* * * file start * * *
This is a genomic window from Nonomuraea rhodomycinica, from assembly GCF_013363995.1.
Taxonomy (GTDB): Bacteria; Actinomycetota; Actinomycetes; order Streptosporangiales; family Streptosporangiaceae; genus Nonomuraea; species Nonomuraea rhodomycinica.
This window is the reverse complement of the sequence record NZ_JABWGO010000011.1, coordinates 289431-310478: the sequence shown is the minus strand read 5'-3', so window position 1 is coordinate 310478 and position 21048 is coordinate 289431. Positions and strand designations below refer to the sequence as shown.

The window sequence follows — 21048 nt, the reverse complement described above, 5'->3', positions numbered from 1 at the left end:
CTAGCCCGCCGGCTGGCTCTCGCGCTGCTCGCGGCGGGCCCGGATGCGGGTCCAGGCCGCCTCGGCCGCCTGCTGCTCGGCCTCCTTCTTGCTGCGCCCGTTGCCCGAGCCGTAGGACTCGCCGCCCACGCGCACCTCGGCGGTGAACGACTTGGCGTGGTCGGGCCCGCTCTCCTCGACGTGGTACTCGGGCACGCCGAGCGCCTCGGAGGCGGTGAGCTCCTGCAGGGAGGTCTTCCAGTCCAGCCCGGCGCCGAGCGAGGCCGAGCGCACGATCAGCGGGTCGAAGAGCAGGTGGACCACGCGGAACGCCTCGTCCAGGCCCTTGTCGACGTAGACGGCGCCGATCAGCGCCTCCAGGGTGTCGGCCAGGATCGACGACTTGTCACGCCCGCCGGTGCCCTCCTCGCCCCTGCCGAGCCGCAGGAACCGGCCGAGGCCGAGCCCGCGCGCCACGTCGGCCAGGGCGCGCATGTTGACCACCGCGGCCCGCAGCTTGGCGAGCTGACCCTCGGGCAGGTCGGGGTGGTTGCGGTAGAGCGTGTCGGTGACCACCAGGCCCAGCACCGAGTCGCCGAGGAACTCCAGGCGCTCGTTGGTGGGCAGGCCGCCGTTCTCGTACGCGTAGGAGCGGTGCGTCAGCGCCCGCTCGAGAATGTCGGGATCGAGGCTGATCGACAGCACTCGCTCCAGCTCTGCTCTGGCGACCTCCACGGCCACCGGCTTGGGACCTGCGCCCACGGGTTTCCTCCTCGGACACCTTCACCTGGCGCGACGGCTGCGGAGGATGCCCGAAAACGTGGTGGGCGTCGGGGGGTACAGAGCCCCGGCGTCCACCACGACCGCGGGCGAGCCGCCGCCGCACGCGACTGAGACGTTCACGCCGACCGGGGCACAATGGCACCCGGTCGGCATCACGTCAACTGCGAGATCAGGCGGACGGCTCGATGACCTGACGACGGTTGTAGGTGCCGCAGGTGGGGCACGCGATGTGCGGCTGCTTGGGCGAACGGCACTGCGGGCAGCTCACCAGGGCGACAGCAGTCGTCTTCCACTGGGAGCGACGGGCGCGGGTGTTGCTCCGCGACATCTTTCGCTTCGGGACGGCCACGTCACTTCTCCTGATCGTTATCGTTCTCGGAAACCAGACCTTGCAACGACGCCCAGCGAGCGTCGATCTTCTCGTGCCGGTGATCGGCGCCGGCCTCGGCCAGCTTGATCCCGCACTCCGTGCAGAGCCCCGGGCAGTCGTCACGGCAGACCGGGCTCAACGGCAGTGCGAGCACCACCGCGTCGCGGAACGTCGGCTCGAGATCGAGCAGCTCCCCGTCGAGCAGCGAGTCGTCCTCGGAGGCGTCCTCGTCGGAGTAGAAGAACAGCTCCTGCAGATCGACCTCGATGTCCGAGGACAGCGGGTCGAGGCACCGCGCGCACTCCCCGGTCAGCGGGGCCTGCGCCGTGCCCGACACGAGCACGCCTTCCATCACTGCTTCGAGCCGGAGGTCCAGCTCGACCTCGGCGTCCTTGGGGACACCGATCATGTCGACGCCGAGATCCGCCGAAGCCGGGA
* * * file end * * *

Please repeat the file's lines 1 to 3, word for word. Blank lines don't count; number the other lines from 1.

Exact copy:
This is a genomic window from Nonomuraea rhodomycinica, from assembly GCF_013363995.1.
Taxonomy (GTDB): Bacteria; Actinomycetota; Actinomycetes; order Streptosporangiales; family Streptosporangiaceae; genus Nonomuraea; species Nonomuraea rhodomycinica.
This window is the reverse complement of the sequence record NZ_JABWGO010000011.1, coordinates 289431-310478: the sequence shown is the minus strand read 5'-3', so window position 1 is coordinate 310478 and position 21048 is coordinate 289431. Positions and strand designations below refer to the sequence as shown.